10 Books to Read this Women’s Day

If you have been a regular reader of Elementum Money, brace up for I could sound just a tad repetitive with what I am going to say. This baby of mine was born with the idea of making personal finance, and later personal growth, simple and relatable to everyone. But, to be honest, being a woman who is forever found arguing about how we can do anything, gender has been an important lens through which I view and share a lot of things on this digital corner as well.

Now, when it comes to Women’s Day, I end up with a wide range of reactions. Sometimes I am cringing at the tone deaf communications put out to make women realise their worth or society its’ biases. While at other times, I wonder if our lot has made even a tad bit of progress over the last year gone by, through some concrete visible actions. But, love it or hate it, Women’s Day is one event I can’t ignore and something needs to be said. I would say I have done a fairly decent job with most years, be it 2018, 2019, 2020 or 2021.

This time as I was in the midst of my last minute scramble, I realised that books are something that could come to my rescue here as well. When you start looking at the vast ocean of content out there, in almost every genre you will find something that will make you really think about the gender. So, check out the ten books I would recommend reading or making a note in your to-be-read list for this Women’s Day. All of them fall under a broader umbrella.

Role of Women in the world

There is just one book, and one book alone that does justice to the idea.

1. The moment of lift – Melinda French Gates

This is a book I read in 2020 and it opened doors to a whole new world. At the surface level I was of course aware of the massive philanthropic, humanitarian work undertaken by the Bill and Melinda Gates Foundation. But, this book gives a much deeper view into it. That’s not all. Through anecdotes, data points and her own experiences, Melinda makes no bones about the fact that if you improve the lot of women, you improve the world we live in. For anyone still on the fence about how women still need to be championed and just how beneficial it is for the world in general, this book is a must-read.

For career advice

At surface level, it could seem like the below books cater only to women as to the actions they need to take to move forward in their career. But, interestingly enough both these books do mention the role of men – be it as mentors, guides or cheerleaders. Men who are secure enough in their own gender role to try to tilt the balance more towards equality.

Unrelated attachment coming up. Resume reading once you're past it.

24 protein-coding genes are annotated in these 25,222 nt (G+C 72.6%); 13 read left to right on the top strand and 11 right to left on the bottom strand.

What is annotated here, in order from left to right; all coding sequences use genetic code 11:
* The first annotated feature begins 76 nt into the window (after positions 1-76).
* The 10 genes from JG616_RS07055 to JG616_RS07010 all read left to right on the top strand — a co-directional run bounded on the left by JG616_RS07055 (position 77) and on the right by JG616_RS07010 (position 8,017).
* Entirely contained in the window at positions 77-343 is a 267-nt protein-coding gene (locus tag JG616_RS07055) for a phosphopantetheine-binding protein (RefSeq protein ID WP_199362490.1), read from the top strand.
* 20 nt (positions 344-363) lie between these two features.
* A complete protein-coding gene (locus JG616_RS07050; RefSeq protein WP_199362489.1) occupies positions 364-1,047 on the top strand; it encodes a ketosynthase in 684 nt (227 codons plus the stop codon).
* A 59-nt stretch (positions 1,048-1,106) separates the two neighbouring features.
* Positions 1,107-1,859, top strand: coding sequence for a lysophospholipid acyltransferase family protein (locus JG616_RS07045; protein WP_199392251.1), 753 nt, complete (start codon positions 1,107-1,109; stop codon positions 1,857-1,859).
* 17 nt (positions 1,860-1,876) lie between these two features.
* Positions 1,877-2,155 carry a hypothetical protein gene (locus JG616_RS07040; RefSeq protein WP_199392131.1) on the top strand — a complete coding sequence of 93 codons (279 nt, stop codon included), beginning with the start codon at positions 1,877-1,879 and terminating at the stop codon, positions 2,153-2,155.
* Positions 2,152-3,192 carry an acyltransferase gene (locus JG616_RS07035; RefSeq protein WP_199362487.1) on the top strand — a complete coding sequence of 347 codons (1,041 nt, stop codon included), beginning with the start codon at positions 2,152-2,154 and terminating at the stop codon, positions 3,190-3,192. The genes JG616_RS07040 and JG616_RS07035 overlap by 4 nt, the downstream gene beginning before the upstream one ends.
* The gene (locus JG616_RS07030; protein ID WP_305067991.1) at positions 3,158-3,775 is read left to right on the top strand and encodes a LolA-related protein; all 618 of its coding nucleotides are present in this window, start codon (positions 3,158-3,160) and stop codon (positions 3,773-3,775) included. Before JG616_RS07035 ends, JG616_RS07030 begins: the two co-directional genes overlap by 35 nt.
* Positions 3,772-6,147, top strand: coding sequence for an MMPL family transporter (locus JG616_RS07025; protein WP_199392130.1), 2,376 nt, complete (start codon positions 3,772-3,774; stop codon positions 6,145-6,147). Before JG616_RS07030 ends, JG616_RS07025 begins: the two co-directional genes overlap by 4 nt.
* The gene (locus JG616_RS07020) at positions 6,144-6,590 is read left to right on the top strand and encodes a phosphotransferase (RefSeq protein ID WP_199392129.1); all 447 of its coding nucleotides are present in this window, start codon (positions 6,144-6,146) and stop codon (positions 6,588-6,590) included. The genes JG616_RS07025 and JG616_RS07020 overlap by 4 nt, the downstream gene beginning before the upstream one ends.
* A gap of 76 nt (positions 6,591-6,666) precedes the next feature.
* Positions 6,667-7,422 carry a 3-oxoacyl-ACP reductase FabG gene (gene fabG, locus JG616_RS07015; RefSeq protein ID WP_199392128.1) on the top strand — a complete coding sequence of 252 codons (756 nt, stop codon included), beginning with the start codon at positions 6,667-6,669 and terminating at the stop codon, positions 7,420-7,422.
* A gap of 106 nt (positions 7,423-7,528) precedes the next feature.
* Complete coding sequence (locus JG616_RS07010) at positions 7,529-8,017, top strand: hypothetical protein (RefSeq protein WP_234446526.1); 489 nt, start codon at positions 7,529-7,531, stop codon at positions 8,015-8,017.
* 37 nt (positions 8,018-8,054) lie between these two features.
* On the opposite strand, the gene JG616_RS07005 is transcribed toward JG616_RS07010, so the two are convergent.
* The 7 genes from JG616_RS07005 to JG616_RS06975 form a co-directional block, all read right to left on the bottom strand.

2. Confidence code – Katty Kay and Claire Shipman

When I read this book in mid 2020, it was much applauded. Off late, it’s been more about the book being too fluffy for it’s own good. Also, another accusation hurled at it is the fact that it seems to bring too much light or make too much of the idea that women have lower confidence levels than men.

But, from my experience, the book makes very valid research-backed points. While I may or may not relate to some of the aspects, the fact remains that a lot of stereotypes and biases do feed into the mindset of women. This book makes for a good read for a vast majority of people – women, people looking to improve their own confidence levels, mentors as well as parents.

3. Hardball for women – Pat Heim

Not a very popular book but this one essentially gives fantastic action-oriented advice for women in the workplace. It focusses on the smaller aspects and nuances of things like language and body language that we may be doing unconsciously.

As for the men, fret not. If you are keen to add on to a more equitable world, then again this book makes for a good read. While many aspects are internally actionable, there are things that only a supportive environment can help with.

Personal Finance

While I am a staunch believer of women getting more involved with money and investing, I mostly do not agree with having a distinction in this area for the genders. So much so, that while discussing the future course for Elementum Money, I had a debate with a friend. She kept telling me how my niche was financial planning for women while in my head it remains about simplified financial planning.

While the debate rages on, the fact remains that there are still some gender specific books on the subject that I thought were worth a read.

4. Millionaire women next door – Thomas J. Stanley

This is an ancient book, almost one and a half decades old. Also, it is more of an offshoot to the very popular and one of my favourites, Millionaire Next Door. However, there are some great insights on financial habits that have worked for successful women surveyed for the book.

5. Warren buffet invests like a girl – Louann Lofton